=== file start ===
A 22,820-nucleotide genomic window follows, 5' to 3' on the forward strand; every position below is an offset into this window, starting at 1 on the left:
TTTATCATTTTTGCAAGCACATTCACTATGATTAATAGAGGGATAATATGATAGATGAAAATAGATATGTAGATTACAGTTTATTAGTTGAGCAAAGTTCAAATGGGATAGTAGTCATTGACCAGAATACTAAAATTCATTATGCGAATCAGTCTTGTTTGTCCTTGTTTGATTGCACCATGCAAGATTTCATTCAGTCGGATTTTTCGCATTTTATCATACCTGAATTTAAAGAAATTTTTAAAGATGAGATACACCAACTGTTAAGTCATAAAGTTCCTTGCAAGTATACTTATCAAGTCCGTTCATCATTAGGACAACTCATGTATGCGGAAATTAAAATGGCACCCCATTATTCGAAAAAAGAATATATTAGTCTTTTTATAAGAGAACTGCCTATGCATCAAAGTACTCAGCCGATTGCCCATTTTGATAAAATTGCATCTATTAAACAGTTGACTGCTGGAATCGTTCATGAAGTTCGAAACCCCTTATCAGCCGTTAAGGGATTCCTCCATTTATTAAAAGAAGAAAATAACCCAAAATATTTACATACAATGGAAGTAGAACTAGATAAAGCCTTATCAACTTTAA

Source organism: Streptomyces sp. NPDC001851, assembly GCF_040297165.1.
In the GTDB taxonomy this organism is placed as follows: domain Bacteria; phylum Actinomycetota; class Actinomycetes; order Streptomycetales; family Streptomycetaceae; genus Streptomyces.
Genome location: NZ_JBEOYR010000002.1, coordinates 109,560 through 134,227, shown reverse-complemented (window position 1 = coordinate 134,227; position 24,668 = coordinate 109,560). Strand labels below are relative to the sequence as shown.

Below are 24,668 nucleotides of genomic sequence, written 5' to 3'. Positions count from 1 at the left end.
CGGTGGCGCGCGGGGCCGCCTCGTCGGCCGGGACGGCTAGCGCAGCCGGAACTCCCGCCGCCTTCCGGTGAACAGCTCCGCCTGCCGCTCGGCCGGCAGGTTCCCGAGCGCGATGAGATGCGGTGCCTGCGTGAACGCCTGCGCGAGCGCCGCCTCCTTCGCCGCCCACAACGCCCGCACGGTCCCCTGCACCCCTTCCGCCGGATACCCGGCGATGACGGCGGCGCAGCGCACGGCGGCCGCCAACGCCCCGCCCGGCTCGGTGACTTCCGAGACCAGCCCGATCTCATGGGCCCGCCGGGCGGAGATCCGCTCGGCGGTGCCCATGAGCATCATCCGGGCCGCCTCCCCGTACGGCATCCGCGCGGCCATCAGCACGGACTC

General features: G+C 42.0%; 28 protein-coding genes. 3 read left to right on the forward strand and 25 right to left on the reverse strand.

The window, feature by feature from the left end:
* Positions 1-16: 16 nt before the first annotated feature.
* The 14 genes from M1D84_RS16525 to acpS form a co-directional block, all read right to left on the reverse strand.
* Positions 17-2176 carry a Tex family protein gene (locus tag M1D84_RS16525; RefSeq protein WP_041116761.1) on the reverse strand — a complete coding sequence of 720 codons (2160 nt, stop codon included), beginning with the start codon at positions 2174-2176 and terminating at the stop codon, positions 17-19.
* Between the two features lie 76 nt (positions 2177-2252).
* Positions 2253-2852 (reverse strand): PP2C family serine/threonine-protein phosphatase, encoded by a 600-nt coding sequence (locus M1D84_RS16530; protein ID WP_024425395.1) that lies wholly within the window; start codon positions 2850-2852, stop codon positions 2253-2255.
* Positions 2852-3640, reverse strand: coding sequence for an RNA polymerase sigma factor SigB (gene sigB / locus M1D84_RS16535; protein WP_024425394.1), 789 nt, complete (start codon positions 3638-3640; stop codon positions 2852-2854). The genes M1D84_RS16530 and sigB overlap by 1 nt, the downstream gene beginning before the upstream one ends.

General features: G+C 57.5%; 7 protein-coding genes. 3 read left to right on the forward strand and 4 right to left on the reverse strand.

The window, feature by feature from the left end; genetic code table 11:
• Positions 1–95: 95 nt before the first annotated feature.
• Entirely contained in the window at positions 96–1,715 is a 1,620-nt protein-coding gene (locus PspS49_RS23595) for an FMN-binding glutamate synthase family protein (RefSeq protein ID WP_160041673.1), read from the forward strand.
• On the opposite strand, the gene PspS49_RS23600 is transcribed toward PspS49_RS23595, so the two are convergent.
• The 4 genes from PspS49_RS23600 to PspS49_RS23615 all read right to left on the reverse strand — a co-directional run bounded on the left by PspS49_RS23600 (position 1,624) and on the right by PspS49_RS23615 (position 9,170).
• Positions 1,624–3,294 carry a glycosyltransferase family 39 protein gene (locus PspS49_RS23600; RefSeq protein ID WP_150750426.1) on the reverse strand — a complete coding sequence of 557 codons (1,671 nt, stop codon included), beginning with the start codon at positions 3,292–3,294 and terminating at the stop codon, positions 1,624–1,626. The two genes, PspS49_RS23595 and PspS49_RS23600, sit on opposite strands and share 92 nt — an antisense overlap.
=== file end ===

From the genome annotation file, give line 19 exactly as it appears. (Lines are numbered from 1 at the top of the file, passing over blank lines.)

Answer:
• Entirely contained in the window at positions 96–1,715 is a 1,620-nt protein-coding gene (locus PspS49_RS23595) for an FMN-binding glutamate synthase family protein (RefSeq protein ID WP_160041673.1), read from the forward strand.